Mo Yan Wins The 2012 Nobel Prize For Literature

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Mo Yan Wins The 2012 Nobel Prize For Literature

Years go by and the pattern seems to be repeating for the Nobel Prize Committee. A lot of fuss is made around the potential Nobel Prize for Literature winner, bookmakers release odds for gamblers and when the winner is announced, the majority of readers around the world are left slack jawed, with one burning question on their mind.

Who?

This year's Nobel Prize race had Japanese writer Haruki Murakami as the favorite, an author who's been charming readers around the world with his personal brand of magic realism (sometimes verging on full-on surrealism) set in contemporary Japan. One would've thought that the high-octane release of his latest novel, 1Q84, would've sealed the deal. Yet, the Nobel Committee found another way to surprise us.

This year's laureate is Chinese writer Mo Yan, for his 1987 novel Red Sorghum, which the committee has qualified of "hallucinatory realism" and praised for blending "folk tales, history and the contemporary". It's safe to say Mr. Murakami can forget about getting his Nobel, now that the committee has rewarded another writer for exactly the same thing, and his fans around the globe are left scratching their heads. Was it an effort by the committee to make a political statement about China? Probably not, since Yan has been criticized for being "too close to the establishment".

One thing's for sure, it follows the pattern set by the committee over the last ten years, of rewarding more obscure writers. Last year's victor, Swedish poet Tomas Tranströmer was a big surprise, as well as Herta Müller in 2009, who nobody seemed to know before she won. It's not necessarily a bad thing, as it helps to cast light on authors that may not have had the best marketing machine behind them (expect Red Sorghum to sell a lot of copies over the next few years). But it's possible that such anticlimactic choices will eventually dwindle the hype and prestige of the prize.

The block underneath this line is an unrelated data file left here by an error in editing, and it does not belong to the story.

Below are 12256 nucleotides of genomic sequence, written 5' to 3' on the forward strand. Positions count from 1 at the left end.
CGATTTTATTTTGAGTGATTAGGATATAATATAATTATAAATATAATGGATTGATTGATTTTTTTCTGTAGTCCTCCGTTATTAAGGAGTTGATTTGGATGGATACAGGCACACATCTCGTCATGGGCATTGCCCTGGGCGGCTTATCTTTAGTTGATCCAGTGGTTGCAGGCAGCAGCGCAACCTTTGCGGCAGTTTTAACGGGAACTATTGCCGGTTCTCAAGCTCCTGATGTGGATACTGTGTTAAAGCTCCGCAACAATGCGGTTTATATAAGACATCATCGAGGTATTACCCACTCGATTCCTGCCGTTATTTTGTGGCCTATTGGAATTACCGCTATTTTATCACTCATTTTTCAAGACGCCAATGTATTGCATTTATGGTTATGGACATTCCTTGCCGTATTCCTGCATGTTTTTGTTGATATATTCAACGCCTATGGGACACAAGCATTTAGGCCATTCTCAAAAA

Image of Red Sorghum: A Novel of China
Author: Mo Yan
Price: $12.20
Publisher: Penguin Books (1994)
Binding: Paperback, 359 pages
Benoît Lelièvre

News by Benoît Lelièvre

Benoît Lelièvre is twenty-nine years old and lives in Montreal,Canada. His fiction has been published in Needle Magazine, Crime Factory, Beat to a Pulp: Hardboiled, Shotgun Honey and The Flash Fiction Offensive, amongst others. When he's not furiously typing away, he's watching hockey, studying martial arts, consuming pop culture or kicking back with his better half and his dog. He blogs out of Dead End Follies, where he reviews books, movies and chronicles his existence.

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Comments

April Victoria's picture
April Victoria from California is reading Mortal Ties by Eileen Wilks October 11, 2012 - 8:58am

1987 novel? Did they just get around to reading it now?

Ben666's picture
Ben666 from Montreal, Canada is reading Scar Tissue, by Marcus Sakey October 11, 2012 - 9:23am

Well yeah, I always thought to be the Nobel for some kind of lifetime achievement award. It's the noble thing to do to reward someone born under an oppressive regime, but how about the guy who conquered the world with his pen? (I.E Murakami)

Jane Wiseman's picture
Jane Wiseman from Danville Virginia is reading The Women in the Castle, by Jessica Shattuck October 11, 2012 - 4:02pm

I think it has been shown over and over that while sometimes the Nobel committee awards the prize to a writer with a worthy body of work, it's often the case that however the committee's procedures work, they don't produce very good literary judgments. Take Pearl Buck. She was a competent novelist but hardly in the league with fellow Laureate Faulkner. Not having read anything by Mo Yan, I don't know what to think about this year's choice, but the record of the literary Nobel has always been idiosyncratic. I think the only reason anyone pays much attention to it at all is that its science prizes are so prestigious.

VicJeju's picture
VicJeju from Austin is reading Oryx & Crake October 19, 2012 - 5:55am

I am not familiar with this guy's work but I know that the nobel prizes tend to skip over great writers.....